Last week I paid the studios of Radio 24Syv as short visit to discuss the reputation of Thomas Madsen-Mygdal. Not the internet entrepreneur but his distant relative, the leader of the Liberal Party during the later part of the 1920s and 1930s and Danish prime minister from 1926 to 1929.
Madsen-Mygdal is a curious figure who probably remains in the public memory mostly due to one of the characters in the popular TV series “Matador” singing the “Møjdal Song”, defaming Mygdal as the emeny of social security (this was before the welfare state) and trade unions.
In his day, Mygdal – originally close to the Social Liberals – was indeed a controversial figure: Popular among large farmers and loathed by the labour movement. As it was, he personified the conflict between the rural export based and the urban home-market based economy which defined much of Danish politics during the first half of the 20th century as well as the effects of the currency policy which led to a decade of deflation in Denmark between 1921 and 1932.
In many ways, Mygdal sounds like a Danish Margaret Thatcher with an unerring belief in the market forces and introducing a number of measures designed to cut social benefits and curb the powers of trade unions in an effort to bring down wages in manufacturing and agriculture. If urban workers could be forced to leave for the countryside, so much better for the Liberals.
Unlike Thatcher, Mygdal failed to put a lasting mark on Danish society and economy. One reason was that the times changed: The economic crisis of 1929 eventually led to the introduction of trade regulations as well as the final abolition of the gold standard. This made many of his policies obsolete in the early 1930s.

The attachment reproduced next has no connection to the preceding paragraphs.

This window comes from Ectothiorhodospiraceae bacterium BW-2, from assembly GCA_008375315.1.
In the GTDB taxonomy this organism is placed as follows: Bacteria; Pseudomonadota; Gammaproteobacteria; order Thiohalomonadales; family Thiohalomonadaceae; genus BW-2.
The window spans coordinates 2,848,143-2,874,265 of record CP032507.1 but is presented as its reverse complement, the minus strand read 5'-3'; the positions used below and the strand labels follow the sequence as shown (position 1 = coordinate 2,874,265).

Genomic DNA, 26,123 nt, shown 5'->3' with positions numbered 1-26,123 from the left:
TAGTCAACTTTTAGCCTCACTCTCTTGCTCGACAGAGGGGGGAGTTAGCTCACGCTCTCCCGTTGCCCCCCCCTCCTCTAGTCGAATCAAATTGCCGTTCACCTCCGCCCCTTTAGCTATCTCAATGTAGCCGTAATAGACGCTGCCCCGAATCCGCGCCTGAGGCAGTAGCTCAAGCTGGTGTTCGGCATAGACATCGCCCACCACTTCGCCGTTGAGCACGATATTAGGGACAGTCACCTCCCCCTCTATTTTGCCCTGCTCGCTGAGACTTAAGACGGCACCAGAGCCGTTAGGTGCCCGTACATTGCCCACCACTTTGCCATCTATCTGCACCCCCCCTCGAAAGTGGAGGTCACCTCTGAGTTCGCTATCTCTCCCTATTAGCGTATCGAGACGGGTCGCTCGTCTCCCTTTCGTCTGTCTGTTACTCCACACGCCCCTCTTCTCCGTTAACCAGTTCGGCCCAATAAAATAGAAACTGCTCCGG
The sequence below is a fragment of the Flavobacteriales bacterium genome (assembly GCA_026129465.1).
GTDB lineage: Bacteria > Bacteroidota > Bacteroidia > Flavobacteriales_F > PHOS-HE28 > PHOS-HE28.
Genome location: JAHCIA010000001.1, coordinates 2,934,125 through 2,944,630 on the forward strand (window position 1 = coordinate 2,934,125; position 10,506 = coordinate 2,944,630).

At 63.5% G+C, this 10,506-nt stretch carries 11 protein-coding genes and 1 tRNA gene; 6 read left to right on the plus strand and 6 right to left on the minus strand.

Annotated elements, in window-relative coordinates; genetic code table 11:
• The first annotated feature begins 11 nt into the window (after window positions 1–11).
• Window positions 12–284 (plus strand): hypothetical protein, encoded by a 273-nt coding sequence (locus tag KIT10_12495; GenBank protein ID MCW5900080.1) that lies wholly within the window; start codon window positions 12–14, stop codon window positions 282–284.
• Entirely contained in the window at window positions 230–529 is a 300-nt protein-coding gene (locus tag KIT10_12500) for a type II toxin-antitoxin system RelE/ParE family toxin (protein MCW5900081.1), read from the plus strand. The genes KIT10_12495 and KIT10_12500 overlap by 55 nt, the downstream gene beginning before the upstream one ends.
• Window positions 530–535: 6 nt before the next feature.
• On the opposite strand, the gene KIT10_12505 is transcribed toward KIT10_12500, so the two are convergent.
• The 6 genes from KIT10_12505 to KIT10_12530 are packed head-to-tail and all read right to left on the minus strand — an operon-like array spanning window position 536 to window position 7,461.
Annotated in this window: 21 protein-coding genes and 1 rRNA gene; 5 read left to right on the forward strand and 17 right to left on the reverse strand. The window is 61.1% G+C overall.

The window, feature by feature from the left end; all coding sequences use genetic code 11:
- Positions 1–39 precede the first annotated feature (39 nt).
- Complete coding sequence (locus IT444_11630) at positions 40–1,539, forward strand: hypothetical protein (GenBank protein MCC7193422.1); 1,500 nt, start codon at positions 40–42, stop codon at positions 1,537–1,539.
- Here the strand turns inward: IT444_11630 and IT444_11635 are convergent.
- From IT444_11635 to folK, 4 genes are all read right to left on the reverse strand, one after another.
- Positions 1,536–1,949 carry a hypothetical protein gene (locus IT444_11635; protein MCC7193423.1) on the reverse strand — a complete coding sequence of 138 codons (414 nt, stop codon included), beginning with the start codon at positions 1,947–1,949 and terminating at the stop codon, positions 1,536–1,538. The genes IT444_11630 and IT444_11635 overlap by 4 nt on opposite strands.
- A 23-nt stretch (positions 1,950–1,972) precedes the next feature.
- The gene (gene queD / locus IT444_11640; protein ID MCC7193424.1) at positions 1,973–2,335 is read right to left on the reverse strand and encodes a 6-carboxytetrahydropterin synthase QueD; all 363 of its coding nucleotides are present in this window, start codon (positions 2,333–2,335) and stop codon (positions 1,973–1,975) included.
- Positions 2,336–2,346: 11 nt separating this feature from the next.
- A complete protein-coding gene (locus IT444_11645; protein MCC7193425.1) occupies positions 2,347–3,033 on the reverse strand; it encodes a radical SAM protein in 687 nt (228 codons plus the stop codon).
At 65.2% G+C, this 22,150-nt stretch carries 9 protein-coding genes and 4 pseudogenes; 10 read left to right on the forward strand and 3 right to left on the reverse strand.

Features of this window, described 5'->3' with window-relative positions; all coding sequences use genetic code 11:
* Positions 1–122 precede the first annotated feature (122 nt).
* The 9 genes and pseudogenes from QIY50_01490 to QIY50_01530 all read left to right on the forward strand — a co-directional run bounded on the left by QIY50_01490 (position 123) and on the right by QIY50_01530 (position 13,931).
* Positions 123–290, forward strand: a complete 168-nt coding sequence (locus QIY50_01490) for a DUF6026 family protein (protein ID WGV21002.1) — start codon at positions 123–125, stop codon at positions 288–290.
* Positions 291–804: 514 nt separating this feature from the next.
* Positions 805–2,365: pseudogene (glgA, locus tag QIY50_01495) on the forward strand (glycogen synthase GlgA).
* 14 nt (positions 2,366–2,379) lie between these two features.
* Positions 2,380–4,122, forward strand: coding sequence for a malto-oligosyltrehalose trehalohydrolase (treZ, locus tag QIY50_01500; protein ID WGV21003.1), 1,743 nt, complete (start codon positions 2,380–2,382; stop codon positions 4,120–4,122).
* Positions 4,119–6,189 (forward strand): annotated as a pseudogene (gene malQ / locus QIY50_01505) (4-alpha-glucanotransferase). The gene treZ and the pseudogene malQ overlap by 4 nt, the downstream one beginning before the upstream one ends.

Another was that his strength lay in organising rural interests and creating a powerful top-level organisation for Danish agriculture and political agigation, not the day-to-day work of parliamentary negotiations. In a complex multi-party system, this was and is an essential precondition for succeeding as a political leader. In 1927, Mygdal managed to introduce social cuts in a spectacularly clumsy way and in 1929 he failed to read the signals coming from the Conservative Party, desperate for a political victory. The result was one of the most spectacular dramas ever seen in the Folketing.
Mygdal left the Folketing and active interest group politics in 1933 but stayed on as chairman of the Liberal Party until 1941. Here his anti-socialism led him to see the German attack on the USSR as a lesser evil and he was forced to resign. Significantly, the official history of the Liberal Party omits all details surrounding Mygdal’s final resignation.
This, however, was not the reason that the City of Copenhagen in 2012 denied Madsen-Mygdal a street which meant that he joined the ranks of anti-parliamentary puppet Otto Liebe (prime minister for five days in 1920) and Erik Scavenius, symbol of the Danish cooperation with the German occupation force during World War II. Mygdal’s “crime” was that he didn’t fit the story of the victorious labour movement of the early 20th century but given the state of the Danish Social Democracy and the regression of economic and social policy to pre-1914 conceptions of public policy, his time – or rather: his street – may still come.
Note: The programmed should be scheduled for December 27. Check Radio 24Syv – Cordua og Steno for details.